Well that was fun! If you had “Flyers beat defending Western Conference Champions by a 3-goal margin” as the season-opening headline, well, let’s just say you and I were not in the same head space. But they did it, and one player who had both an obvious, and not so obvious, impact on the game at times was Travis Sanheim.
Sanheim immediately made his impact felt in his first two shifts with quick breakout passes and even quicker decisions to step up and the blue line to deny entries. However, it was an offensive play on his third shift that saw this defenseman make his first direct impact on the outcome last night; a primary assist on the first goal of the season.
That’s great and all, but how’d he end up leading that rush? I’m glad you asked! It was actually all set up by a great play in the defensive zone by Jakub Voracek.
After Voracek spins around the pinching Golden Knights’ defenseman Jon Merrill (#15), Sanheim’s offensive instincts kick in and he immediately actives and quickly catches up to Oskar Lindblom, giving Voracek another target to pass to. Had Sanheim not activated, this likely turns into a nothing-play. Nick Holden, the lone Golden Knight defending this rush, showed pretty good gap control on this play, and had Voracek attempted to pass the puck to Lindblom, it likely would have failed. Sanheim joining the rush turned it into a two-on-one situation, and a perfect pass led him to his first assist of the season.
Merrill wasn’t the only defenseman to pinch and fail the keep the puck in the zone though, in fact Sanheim did that exact thing later in the period. However, not only did he have a forward backing him up in Claude Giroux, Sanheim actually recovers the puck himself thanks to his strong skating ability.
Sure, Paul Stastny isn’t the fastest skater anymore, but it’s still an impressive play nonetheless. He acts like a forward back-checking and is able to get his stick in the passing lane and break up the pass, sending the Flyers in the other direction. He’s not really “targeted” here like a defenseman would normally be on an attempted zone entry, but the end result was still a failed entry pass by Stastny and a takeaway for Sanheim.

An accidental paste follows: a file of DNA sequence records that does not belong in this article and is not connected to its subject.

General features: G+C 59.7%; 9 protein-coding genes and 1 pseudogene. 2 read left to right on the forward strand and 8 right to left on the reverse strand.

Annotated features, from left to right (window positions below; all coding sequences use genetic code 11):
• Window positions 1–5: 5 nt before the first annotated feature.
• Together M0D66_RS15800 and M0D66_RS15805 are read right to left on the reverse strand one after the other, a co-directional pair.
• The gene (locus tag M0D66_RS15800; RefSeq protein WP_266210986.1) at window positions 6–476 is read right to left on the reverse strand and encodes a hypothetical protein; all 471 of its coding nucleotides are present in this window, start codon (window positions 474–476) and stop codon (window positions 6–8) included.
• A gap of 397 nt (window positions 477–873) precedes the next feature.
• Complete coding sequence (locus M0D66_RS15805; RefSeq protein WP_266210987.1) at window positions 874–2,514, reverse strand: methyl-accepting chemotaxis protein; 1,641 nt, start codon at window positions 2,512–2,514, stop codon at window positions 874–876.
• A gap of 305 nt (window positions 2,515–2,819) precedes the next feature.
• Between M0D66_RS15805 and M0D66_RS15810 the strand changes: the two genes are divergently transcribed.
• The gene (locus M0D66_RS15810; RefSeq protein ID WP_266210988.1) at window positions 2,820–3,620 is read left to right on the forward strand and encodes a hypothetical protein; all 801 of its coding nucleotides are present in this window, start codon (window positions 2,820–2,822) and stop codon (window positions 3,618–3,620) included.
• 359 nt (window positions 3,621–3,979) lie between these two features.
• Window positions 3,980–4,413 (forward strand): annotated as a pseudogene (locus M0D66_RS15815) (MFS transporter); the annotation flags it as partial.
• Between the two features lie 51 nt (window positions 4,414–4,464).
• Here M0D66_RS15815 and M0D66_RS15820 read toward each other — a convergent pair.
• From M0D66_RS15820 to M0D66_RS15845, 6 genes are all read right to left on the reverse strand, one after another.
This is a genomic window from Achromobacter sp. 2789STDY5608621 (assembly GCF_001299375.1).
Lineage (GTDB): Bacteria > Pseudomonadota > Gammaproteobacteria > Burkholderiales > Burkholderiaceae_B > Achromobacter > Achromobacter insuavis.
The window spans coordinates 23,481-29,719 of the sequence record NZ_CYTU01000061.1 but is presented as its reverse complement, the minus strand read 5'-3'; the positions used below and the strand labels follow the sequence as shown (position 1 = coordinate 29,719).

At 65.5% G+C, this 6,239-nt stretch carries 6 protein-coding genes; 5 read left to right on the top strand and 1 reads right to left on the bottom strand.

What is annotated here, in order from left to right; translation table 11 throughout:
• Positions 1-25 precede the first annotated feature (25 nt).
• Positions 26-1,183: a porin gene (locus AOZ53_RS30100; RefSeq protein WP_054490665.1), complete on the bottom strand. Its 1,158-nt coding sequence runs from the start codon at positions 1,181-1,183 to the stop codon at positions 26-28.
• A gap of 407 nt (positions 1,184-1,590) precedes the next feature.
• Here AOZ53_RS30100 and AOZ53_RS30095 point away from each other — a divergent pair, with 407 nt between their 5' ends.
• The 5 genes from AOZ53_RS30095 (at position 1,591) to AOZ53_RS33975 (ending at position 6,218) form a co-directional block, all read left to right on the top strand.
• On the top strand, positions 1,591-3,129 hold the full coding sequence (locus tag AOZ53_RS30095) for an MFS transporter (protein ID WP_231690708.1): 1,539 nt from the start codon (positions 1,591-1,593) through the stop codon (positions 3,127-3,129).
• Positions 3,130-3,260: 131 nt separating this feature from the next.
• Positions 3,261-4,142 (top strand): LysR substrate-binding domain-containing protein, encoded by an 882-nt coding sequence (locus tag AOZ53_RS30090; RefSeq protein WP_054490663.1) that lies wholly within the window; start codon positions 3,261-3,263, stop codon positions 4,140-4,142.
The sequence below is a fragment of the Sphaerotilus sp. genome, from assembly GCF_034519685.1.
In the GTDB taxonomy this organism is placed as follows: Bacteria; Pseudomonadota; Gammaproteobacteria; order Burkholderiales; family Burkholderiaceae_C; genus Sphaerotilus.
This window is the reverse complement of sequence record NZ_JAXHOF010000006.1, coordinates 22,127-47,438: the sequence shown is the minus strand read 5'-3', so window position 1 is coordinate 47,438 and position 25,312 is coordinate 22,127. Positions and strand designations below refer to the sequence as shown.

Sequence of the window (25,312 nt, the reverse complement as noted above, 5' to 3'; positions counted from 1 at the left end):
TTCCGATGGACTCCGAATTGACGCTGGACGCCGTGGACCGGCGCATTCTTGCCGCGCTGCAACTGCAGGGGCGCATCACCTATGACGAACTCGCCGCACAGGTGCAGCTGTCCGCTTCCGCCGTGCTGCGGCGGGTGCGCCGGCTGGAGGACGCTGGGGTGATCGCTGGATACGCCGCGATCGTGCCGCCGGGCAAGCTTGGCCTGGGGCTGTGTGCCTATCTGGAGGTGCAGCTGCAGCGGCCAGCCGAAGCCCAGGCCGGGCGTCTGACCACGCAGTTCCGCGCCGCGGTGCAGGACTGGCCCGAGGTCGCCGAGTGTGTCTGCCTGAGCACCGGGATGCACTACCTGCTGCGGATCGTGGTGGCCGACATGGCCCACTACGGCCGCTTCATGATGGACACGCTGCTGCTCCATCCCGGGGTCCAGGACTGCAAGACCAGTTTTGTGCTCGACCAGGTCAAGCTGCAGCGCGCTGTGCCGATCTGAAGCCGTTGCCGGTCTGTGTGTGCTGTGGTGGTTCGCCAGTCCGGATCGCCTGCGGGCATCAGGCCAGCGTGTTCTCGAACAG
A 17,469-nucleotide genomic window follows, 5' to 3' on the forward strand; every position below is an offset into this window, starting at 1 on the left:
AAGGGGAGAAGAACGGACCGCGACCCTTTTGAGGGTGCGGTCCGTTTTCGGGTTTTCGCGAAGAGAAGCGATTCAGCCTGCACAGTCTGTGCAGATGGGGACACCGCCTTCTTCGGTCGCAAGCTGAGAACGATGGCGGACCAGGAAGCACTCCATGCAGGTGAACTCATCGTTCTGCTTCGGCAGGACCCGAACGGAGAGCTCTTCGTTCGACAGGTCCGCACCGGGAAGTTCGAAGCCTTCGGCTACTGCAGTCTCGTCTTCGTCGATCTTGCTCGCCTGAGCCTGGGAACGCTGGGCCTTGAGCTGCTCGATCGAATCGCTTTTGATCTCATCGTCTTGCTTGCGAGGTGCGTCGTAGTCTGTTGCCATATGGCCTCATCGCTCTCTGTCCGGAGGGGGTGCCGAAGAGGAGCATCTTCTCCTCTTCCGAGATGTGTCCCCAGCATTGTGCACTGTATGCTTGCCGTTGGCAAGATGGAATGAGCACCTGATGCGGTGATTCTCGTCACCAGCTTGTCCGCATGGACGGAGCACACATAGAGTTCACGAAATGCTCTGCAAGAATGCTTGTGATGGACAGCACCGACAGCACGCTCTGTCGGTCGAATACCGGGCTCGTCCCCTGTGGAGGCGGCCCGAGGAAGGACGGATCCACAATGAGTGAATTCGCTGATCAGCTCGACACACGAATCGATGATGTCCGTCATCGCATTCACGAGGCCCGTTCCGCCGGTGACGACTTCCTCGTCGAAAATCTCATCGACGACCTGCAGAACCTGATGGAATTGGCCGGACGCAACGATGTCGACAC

On other occasions he was targeted like a defenseman usually is, and the results were mixed. For the most part he was able to disrupt the puck carrier on entries, but the Golden Knights were still able to maintain possession of the puck and stay on the attack.
Sanheim’s positioning allows him to make a great defensive play against Max Pacioretty to steal the puck, but with Stastny’s support on the original entry, and his close proximity to the puck, Sanheim attempts to clear the zone to avoid a defensive zone turnover. However, that’s exactly what happens as Holden is able to hold the line, eventually allowing Vegas to start a cycle.
Other entry attempts were cleanly denied though, like this stretch pass from Jonathan Marchessault to William Karlsson late in the second period.
The angle makes it impossible to see, but it’s fair to assume that Sanheim must have been able to close the gap on Karlsson quickly to immediately steal the puck. We see Karlsson take off at full speed at the very beginning, well, at least his helmet take off at full speed, and by the time the pass reaches the intended target, Sanheim is right on top of him and Karlsson has no space to work with at all.
His play in the neutral zone was integral to the Flyers’ success last night, and it’s no surprise that both he and his defensive partner, Radko Gudas, each had a team-high 58.82 CF% at 5-on-5 and were on the ice for no goals against.
Alternatively said, Sanheim finally shows signs of breaking the PDO curse, because goals certainly could have gone in while he was on the ice.
Look, you never want to see your defenseman fall down while the opposing team is entering the zone, but it was almost nice to see Sanheim make a mistake that didn’t end up in the back of the Flyers’ net for once.
There was another instance where Sanheim attempted to make a pass off of the boards to Gudas but instead saw the puck bounce right towards the side of the Flyers’ net where William Carrier almost cut the Flyers’ lead to two. This came with just over one minute remaining in the game and surely would be remembered a lot more if the Golden Knights’ had staged a late game comeback.
In the end, Sanheim and Gudas played like they did during their time together last season, albeit in somewhat sheltered minutes, and should eventually become the team’s middle pair as the season progresses. Last night was a step in the right direction for both of them, especially Sanheim after his tumultuous rookie season that included an almost month long seat in the press box.
Data courtesy of Natural Stat Trick